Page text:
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A Blessed Diagnosis

Updated: Nov 17, 2020

Finding time to sit down and blog is harder than coming up with an idea.

I have had plenty of people ask me how I manage and I say something along the lines of what else would I do. God gave me Cara and expects me to take care of her, with His help. I love Cara unconditionally. I am her mother. How could I do anything other than what is best for her?

For today, I want to focus on the time around Cara's diagnosis. We were actually very blessed when it came to Cara's diagnosis.

How can you be blessed by a diagnosis of autism?

I am referring to the people involved and actions taken. Autism as a blessing is several blog posts long.

Cara was a typical baby, meeting all of her milestones on time or early. She was cuddly, smiling, loved to giggle, and generally, a child you never would have guessed would wind up diagnosed as autistic. She even started to develop a few words on time. And then, things began to change. Around 18 months, Cara seemed to go backwards on her speech development. She lost all of her words and any forward progress in communication stopped.

By the time Cara was 2 years old, there was no doubt that something was wrong. We brought up our concerns with our pediatrician. This was when the blessings began to show. Our pediatrician listened to our concerns and examined Cara closely, paying attention to her behavior throughout the appointment. She narrowed it down to two possibilities - a hearing loss or autism. She didn't hold back and said she thought it was autism and pointed out that Cara had not been making eye contact with her consistently and she was not responding to loud claps. Since she had started to develop language and lost it, well, autism had to be on the table. Our pediatrician gave us a referral for a hearing test, speech evaluation, and for an evaluation for autism.

Our pediatrician could have sent us down a much different road. She could have said, "Let's wait and see how she develops. She might be a late talker." She might have completely ignored our concerns. I have heard the horror stories of the pediatricians who didn't listen and the ramifications for the child and family. One of the most important things that can be done for a child with autism is early intervention. Waiting to see if a child is a "late talker" robs the child of years of incredibly valuable treatment. Cara's early diagnosis opened up so many opportunities for us.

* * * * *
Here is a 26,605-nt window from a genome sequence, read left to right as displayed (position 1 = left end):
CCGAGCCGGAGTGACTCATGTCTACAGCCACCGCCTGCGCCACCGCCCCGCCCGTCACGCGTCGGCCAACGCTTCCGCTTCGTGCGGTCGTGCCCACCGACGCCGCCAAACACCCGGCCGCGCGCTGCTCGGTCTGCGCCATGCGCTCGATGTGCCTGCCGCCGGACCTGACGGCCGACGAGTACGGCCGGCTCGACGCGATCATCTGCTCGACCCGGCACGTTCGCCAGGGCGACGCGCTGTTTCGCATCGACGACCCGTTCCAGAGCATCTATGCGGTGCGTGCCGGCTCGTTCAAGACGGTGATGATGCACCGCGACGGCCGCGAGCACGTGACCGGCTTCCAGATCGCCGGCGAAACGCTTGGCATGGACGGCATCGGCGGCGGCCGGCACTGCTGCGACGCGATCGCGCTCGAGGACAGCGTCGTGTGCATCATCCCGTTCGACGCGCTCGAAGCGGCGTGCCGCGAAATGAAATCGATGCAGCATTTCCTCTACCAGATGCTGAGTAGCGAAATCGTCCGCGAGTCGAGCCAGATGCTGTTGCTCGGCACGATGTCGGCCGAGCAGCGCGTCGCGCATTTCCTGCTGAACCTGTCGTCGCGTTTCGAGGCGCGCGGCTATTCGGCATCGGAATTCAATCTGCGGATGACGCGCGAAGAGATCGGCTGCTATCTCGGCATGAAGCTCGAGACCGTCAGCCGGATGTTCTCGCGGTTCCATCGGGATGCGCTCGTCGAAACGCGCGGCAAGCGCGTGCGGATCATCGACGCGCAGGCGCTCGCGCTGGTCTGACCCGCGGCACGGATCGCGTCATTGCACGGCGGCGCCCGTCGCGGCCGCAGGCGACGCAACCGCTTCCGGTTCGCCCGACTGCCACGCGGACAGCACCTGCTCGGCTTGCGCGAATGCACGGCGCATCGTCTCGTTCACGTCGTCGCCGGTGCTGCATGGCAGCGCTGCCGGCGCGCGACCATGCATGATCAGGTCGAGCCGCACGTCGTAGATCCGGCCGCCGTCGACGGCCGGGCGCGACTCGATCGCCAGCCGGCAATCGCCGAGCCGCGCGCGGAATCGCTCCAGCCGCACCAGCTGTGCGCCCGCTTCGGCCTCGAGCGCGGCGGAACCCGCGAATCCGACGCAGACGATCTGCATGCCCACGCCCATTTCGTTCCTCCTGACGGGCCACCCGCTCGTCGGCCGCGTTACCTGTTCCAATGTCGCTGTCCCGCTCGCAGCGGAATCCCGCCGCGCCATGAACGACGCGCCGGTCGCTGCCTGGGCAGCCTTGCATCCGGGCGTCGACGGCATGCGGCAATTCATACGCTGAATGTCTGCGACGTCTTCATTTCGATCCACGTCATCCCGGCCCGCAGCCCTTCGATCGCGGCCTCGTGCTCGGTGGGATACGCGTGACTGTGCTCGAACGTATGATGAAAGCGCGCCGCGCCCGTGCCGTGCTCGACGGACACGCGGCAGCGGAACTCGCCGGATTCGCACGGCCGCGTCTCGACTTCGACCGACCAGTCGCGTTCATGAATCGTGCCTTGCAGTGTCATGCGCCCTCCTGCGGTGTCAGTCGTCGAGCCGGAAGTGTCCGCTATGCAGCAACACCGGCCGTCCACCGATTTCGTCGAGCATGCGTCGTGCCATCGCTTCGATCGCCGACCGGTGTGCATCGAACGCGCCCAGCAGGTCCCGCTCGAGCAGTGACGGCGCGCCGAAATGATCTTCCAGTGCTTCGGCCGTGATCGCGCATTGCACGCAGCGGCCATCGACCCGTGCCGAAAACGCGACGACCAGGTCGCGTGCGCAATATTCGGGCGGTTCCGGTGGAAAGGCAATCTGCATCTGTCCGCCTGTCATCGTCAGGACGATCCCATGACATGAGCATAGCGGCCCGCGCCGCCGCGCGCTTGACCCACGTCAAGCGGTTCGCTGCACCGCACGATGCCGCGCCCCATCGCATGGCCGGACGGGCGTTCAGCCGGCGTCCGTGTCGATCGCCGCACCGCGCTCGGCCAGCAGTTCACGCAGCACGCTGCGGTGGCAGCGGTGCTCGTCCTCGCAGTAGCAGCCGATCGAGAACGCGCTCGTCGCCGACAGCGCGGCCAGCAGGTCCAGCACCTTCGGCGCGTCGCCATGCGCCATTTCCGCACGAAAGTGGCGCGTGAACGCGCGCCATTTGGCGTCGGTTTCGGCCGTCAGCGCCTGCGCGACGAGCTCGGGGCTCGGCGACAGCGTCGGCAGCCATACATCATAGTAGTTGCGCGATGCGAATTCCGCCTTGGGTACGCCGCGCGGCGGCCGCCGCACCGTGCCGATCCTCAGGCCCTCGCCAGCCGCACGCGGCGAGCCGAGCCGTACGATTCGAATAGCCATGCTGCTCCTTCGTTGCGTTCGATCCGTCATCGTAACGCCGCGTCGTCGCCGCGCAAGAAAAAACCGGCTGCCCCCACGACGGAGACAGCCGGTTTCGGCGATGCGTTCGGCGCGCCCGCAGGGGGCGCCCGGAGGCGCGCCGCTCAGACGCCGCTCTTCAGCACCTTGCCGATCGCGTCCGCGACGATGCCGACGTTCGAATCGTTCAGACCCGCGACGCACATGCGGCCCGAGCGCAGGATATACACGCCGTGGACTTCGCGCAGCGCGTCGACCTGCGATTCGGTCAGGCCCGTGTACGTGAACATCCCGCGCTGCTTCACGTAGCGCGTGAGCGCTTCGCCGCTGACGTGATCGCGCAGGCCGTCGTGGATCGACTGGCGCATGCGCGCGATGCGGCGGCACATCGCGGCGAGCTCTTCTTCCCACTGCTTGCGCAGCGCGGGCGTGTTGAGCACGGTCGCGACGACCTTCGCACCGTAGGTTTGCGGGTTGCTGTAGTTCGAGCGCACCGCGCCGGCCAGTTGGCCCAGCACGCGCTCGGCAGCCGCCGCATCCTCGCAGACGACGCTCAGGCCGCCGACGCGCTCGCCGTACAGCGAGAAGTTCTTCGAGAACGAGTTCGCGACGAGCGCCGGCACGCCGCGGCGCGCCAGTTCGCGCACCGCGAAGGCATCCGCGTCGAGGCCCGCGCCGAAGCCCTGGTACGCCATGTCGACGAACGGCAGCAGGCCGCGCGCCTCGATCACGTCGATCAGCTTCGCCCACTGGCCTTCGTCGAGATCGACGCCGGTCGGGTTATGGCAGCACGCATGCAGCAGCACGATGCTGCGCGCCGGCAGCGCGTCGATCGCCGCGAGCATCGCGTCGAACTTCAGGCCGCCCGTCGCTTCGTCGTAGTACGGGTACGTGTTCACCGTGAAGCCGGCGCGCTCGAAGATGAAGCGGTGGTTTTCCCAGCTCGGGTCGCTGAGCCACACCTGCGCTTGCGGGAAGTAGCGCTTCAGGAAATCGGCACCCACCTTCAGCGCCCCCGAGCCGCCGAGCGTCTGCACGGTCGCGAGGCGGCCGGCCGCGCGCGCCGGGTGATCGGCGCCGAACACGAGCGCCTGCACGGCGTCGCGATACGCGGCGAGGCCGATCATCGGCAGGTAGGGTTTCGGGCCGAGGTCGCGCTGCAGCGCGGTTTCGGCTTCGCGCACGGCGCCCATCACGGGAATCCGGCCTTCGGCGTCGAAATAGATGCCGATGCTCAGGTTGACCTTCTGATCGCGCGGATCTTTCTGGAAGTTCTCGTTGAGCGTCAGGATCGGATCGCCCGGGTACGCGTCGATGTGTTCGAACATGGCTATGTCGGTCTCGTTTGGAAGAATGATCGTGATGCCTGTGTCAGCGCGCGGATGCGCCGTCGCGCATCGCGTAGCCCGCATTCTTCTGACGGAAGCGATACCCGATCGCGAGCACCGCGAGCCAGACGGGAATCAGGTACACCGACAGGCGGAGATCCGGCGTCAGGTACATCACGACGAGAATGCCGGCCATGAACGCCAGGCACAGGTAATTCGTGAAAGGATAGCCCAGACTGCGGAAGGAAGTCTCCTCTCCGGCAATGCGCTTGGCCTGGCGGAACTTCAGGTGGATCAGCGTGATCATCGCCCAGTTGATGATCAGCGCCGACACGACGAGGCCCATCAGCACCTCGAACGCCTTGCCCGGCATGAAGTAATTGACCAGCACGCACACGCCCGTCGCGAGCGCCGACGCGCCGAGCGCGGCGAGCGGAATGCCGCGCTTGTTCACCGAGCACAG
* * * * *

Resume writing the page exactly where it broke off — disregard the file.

Cara's hearing test was a month after her well-check. Her hearing was in the range necessary for normal development of speech. Cara refused part of the exam, but there was no hearing loss preventing speech development.

Cara was evaluated by speech two months after her well-check. She began speech therapy soon after. The path for evaluation for autism continued.

Cara was evaluated by a team six months after her well-check. By now, her behavior was showing clear signs of autism. By the end of the evaluation, it was confirmed that Cara had autism. And our world turned upside down.

Still, we were blessed. Cara's diagnosis was early - 2 12 months. That meant she qualified for early intervention until she was three. A month and a half after turning three, she started preschool at the public school. No hunting for preschools or worrying about the cost. Cara's diagnosis gave her access to school as well as therapy at school - speech, occupational and physical. By the time Cara started preschool her motor skills were delayed. She needed help to throw a ball, jump, go up and down stairs. However, I often wondered about the decision to teach her to jump. [Insert laughter here].

We were blessed, but we were also hurting. Even to this day, 14 1/2 years later, I still cry thinking back to those days. I have to be honest and say that the pain has never stopped. It ebbs and flows and changes with the years, but on some level I have always have been grieving and hurting. I have also continued to move forward, learning and adapting and, above all, loving Cara.

To the parents who think something might be wrong - trust your instincts. Parents know their children better than anyone. The pediatrician may seem to have extra knowledge as a doctor, but they haven't been with your child every day and seen the changes that have occurred. Push for additional evaluations and if one pediatrician won't, find another. There are far too many autistic children who are diagnosed late and miss out on the all-important early intervention.

Once you get the diagnosis, permit yourself some quiet time to grieve. There is plenty of work ahead and plenty of people and their various opinions (especially family). There will be plenty of information to absorb. But before you face the future, deal with today. Don't rush past your pain. You will be your child's advocate, among other roles, and you need to take care of yourself.

My biggest help has been my faith - even when I wasn't paying attention. God placed people and services in our path that we desperately needed. God has given me strength and has helped me to forgive myself when I mess up.

God gave me Cara and then said, lean on Me for help. I do much better when I remember this.

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